On the other hand, Giannessi [11] initially introduced the notion of vector variational inequality in the finite dimensional Euclidean space. Since then, different types of extensions and generalizations of variational inequalities have been proposed in different settings, see [6, 12â€“27] and references therein. In [6], optimality conditions are given by a certain kind of vector variational inequality in real normed spaces. We notice that such vector variational inequality is characterized by the contingent epiderivative of a setvalued map. Later, by virtue of the contingent epiderivative of setvalued maps, Liu and Gong [13] investigated the relations between the proper efficiency of setvalued optimization problem (for short, (SVOP)) and the proper efficiency of vector variational inequality based on the convexity assumption. By considering the generalized cone preinvexity and the contingent epiderivative of setvalued maps, Yu [20] disclosed the relations between Henig global efficiency of (SVOP) and Henig global efficiency of a kind of vector variational inequality. Yu and Kong [21] discussed the relations between a weakly approximate minimizer of a cone subinvex setvalued optimization problem and a weakly approximate solution of a kind of vector variational inequality characterized by the contingent epiderivative. We remark that the contingent epiderivative and the cone convexity (or the generalized cone convexity) of setvalued maps are used to deal with the relations between proper efficiency of (SVOP) and proper efficiency of vector variational inequality. However, it is worth noting that Chen and Jahn [12] pointed out that the existence of the contingent epiderivative of a setvalued map in a general setting is still an open question. To overcome this difficulty, Chen and Jahn [12] introduced a generalized contingent epiderivative of setvalued maps and derived the existence of the generalized contingent epiderivative under some standard assumptions. Therefore, it is interesting to study the optimality conditions of (SVOP) in the sense of globally proper efficiency via the generalized contingent epiderivative.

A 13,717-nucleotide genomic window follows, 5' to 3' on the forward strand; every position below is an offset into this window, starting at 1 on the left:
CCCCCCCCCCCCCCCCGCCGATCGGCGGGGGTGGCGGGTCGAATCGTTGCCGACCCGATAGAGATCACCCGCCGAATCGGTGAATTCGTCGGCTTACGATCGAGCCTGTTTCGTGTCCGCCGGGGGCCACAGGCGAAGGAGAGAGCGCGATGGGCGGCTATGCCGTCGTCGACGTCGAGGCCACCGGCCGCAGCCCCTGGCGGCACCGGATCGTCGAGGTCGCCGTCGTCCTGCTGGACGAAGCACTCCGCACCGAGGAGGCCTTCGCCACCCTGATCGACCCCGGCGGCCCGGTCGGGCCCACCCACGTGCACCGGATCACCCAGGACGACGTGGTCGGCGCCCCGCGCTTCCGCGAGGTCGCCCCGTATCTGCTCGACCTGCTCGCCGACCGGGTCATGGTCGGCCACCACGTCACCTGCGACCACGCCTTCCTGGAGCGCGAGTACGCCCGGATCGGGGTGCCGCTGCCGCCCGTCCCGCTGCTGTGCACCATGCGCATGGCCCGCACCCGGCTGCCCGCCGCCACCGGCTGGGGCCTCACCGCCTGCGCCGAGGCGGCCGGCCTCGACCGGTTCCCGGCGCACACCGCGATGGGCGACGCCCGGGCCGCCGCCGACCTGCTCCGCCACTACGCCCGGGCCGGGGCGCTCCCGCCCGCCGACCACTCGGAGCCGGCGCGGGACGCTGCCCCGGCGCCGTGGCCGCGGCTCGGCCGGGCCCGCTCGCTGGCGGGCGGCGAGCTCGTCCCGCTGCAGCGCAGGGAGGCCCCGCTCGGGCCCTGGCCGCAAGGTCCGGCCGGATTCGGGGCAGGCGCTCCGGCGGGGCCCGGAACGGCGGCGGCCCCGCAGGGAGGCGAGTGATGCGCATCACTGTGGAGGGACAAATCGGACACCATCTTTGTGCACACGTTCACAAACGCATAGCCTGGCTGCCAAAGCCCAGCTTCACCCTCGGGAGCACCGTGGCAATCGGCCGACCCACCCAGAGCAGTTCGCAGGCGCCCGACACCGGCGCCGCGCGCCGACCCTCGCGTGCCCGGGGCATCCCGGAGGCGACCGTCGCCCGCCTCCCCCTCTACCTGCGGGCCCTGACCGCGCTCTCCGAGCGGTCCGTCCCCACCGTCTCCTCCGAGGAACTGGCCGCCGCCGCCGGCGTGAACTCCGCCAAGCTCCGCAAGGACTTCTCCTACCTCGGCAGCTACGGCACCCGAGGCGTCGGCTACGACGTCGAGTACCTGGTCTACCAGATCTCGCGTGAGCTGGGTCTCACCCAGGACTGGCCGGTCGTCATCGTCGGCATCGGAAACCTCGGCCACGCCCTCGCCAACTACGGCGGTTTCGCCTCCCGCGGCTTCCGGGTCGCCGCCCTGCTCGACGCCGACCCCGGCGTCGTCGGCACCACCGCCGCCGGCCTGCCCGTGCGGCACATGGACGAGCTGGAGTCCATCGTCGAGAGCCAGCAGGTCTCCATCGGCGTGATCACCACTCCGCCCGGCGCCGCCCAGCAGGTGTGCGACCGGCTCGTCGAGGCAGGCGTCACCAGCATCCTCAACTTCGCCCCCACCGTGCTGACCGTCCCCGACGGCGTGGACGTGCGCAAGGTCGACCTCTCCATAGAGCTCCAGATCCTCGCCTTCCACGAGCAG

Motivated by the works [2, 5, 6, 13, 20, 21, 28], in this paper, we first propose a property of the cone subpreinvex setvalued map involving the generalized contingent epiderivative of setvalued maps which improves and generalizes the corresponding results in [5, 12]. A example is presented to illustrate this property. Second, we introduce a new type of generalized vector variational inequality problem (shortly, (GVVIP)) by virtue of the generalized contingent epiderivative of setvalued maps, propose the notion of globally proper efficiency of (GVVIP) and obtain the optimality conditions of the globally proper efficiency of (GVVIP).